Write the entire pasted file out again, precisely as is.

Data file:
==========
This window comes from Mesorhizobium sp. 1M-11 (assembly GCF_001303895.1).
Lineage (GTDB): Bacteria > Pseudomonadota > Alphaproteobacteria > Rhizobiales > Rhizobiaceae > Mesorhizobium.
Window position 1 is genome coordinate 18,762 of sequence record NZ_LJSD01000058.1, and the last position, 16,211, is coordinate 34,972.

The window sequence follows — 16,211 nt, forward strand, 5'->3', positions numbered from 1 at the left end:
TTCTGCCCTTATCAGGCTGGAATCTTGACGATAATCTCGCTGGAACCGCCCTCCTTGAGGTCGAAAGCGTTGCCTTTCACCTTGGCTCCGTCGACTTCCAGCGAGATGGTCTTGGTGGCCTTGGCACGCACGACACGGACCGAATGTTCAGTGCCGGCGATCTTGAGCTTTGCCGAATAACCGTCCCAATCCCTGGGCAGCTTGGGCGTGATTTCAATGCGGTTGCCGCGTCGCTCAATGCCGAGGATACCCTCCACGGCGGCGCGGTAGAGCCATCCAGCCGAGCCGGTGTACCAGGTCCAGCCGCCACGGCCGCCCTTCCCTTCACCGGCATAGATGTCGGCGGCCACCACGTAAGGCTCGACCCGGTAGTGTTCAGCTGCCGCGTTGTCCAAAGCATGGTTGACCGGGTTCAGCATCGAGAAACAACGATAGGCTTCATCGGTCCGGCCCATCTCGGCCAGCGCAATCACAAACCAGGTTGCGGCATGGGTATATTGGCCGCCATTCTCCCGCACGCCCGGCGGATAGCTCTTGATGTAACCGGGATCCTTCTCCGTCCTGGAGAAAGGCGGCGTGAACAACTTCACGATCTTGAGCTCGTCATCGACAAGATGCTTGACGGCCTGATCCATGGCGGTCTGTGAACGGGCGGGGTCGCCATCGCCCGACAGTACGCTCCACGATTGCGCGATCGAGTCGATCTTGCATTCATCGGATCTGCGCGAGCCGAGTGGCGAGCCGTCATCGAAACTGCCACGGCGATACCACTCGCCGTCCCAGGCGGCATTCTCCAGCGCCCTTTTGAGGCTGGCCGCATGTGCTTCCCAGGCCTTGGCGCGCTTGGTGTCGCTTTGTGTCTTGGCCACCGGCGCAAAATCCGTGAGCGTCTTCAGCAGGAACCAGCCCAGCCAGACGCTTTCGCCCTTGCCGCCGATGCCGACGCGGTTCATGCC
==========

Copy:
This window comes from Mesorhizobium sp. 1M-11 (assembly GCF_001303895.1).
Lineage (GTDB): Bacteria > Pseudomonadota > Alphaproteobacteria > Rhizobiales > Rhizobiaceae > Mesorhizobium.
Window position 1 is genome coordinate 18,762 of sequence record NZ_LJSD01000058.1, and the last position, 16,211, is coordinate 34,972.

The window sequence follows — 16,211 nt, forward strand, 5'->3', positions numbered from 1 at the left end:
TTCTGCCCTTATCAGGCTGGAATCTTGACGATAATCTCGCTGGAACCGCCCTCCTTGAGGTCGAAAGCGTTGCCTTTCACCTTGGCTCCGTCGACTTCCAGCGAGATGGTCTTGGTGGCCTTGGCACGCACGACACGGACCGAATGTTCAGTGCCGGCGATCTTGAGCTTTGCCGAATAACCGTCCCAATCCCTGGGCAGCTTGGGCGTGATTTCAATGCGGTTGCCGCGTCGCTCAATGCCGAGGATACCCTCCACGGCGGCGCGGTAGAGCCATCCAGCCGAGCCGGTGTACCAGGTCCAGCCGCCACGGCCGCCCTTCCCTTCACCGGCATAGATGTCGGCGGCCACCACGTAAGGCTCGACCCGGTAGTGTTCAGCTGCCGCGTTGTCCAAAGCATGGTTGACCGGGTTCAGCATCGAGAAACAACGATAGGCTTCATCGGTCCGGCCCATCTCGGCCAGCGCAATCACAAACCAGGTTGCGGCATGGGTATATTGGCCGCCATTCTCCCGCACGCCCGGCGGATAGCTCTTGATGTAACCGGGATCCTTCTCCGTCCTGGAGAAAGGCGGCGTGAACAACTTCACGATCTTGAGCTCGTCATCGACAAGATGCTTGACGGCCTGATCCATGGCGGTCTGTGAACGGGCGGGGTCGCCATCGCCCGACAGTACGCTCCACGATTGCGCGATCGAGTCGATCTTGCATTCATCGGATCTGCGCGAGCCGAGTGGCGAGCCGTCATCGAAACTGCCACGGCGATACCACTCGCCGTCCCAGGCGGCATTCTCCAGCGCCCTTTTGAGGCTGGCCGCATGTGCTTCCCAGGCCTTGGCGCGCTTGGTGTCGCTTTGTGTCTTGGCCACCGGCGCAAAATCCGTGAGCGTCTTCAGCAGGAACCAGCCCAGCCAGACGCTTTCGCCCTTGCCGCCGATGCCGACGCGGTTCATGCC